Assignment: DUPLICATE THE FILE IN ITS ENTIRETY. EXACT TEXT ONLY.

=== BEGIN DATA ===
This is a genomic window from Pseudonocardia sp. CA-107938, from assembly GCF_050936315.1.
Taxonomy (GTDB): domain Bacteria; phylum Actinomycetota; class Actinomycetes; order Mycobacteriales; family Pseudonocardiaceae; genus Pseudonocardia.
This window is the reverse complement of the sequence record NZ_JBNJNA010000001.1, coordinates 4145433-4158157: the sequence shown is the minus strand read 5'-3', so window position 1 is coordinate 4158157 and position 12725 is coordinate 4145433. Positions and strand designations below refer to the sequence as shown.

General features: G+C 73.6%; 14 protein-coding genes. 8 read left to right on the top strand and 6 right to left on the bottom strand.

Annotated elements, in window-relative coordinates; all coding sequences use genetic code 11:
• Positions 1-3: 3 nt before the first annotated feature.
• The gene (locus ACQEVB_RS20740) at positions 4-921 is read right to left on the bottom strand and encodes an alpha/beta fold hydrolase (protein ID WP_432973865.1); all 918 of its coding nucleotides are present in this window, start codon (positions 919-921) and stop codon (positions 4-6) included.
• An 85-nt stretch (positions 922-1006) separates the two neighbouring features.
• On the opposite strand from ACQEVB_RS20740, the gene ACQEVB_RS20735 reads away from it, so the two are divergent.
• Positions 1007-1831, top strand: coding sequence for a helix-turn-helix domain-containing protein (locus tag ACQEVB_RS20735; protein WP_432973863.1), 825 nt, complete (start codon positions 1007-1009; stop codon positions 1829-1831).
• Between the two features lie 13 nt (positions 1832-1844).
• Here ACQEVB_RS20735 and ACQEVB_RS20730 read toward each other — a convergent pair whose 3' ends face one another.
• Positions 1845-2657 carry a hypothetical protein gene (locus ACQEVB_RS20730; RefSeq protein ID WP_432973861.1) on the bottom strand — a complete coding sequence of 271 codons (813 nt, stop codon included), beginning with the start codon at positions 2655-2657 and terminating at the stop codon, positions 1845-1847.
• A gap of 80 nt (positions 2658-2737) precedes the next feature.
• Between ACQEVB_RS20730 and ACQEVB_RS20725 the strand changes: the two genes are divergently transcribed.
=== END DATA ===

This is a genomic window from Pseudonocardia sp. CA-107938, from assembly GCF_050936315.1.
Taxonomy (GTDB): domain Bacteria; phylum Actinomycetota; class Actinomycetes; order Mycobacteriales; family Pseudonocardiaceae; genus Pseudonocardia.
This window is the reverse complement of the sequence record NZ_JBNJNA010000001.1, coordinates 4145433-4158157: the sequence shown is the minus strand read 5'-3', so window position 1 is coordinate 4158157 and position 12725 is coordinate 4145433. Positions and strand designations below refer to the sequence as shown.

General features: G+C 73.6%; 14 protein-coding genes. 8 read left to right on the top strand and 6 right to left on the bottom strand.

Annotated elements, in window-relative coordinates; all coding sequences use genetic code 11:
• Positions 1-3: 3 nt before the first annotated feature.
• The gene (locus ACQEVB_RS20740) at positions 4-921 is read right to left on the bottom strand and encodes an alpha/beta fold hydrolase (protein ID WP_432973865.1); all 918 of its coding nucleotides are present in this window, start codon (positions 919-921) and stop codon (positions 4-6) included.
• An 85-nt stretch (positions 922-1006) separates the two neighbouring features.
• On the opposite strand from ACQEVB_RS20740, the gene ACQEVB_RS20735 reads away from it, so the two are divergent.
• Positions 1007-1831, top strand: coding sequence for a helix-turn-helix domain-containing protein (locus tag ACQEVB_RS20735; protein WP_432973863.1), 825 nt, complete (start codon positions 1007-1009; stop codon positions 1829-1831).
• Between the two features lie 13 nt (positions 1832-1844).
• Here ACQEVB_RS20735 and ACQEVB_RS20730 read toward each other — a convergent pair whose 3' ends face one another.
• Positions 1845-2657 carry a hypothetical protein gene (locus ACQEVB_RS20730; RefSeq protein ID WP_432973861.1) on the bottom strand — a complete coding sequence of 271 codons (813 nt, stop codon included), beginning with the start codon at positions 2655-2657 and terminating at the stop codon, positions 1845-1847.
• A gap of 80 nt (positions 2658-2737) precedes the next feature.
• Between ACQEVB_RS20730 and ACQEVB_RS20725 the strand changes: the two genes are divergently transcribed.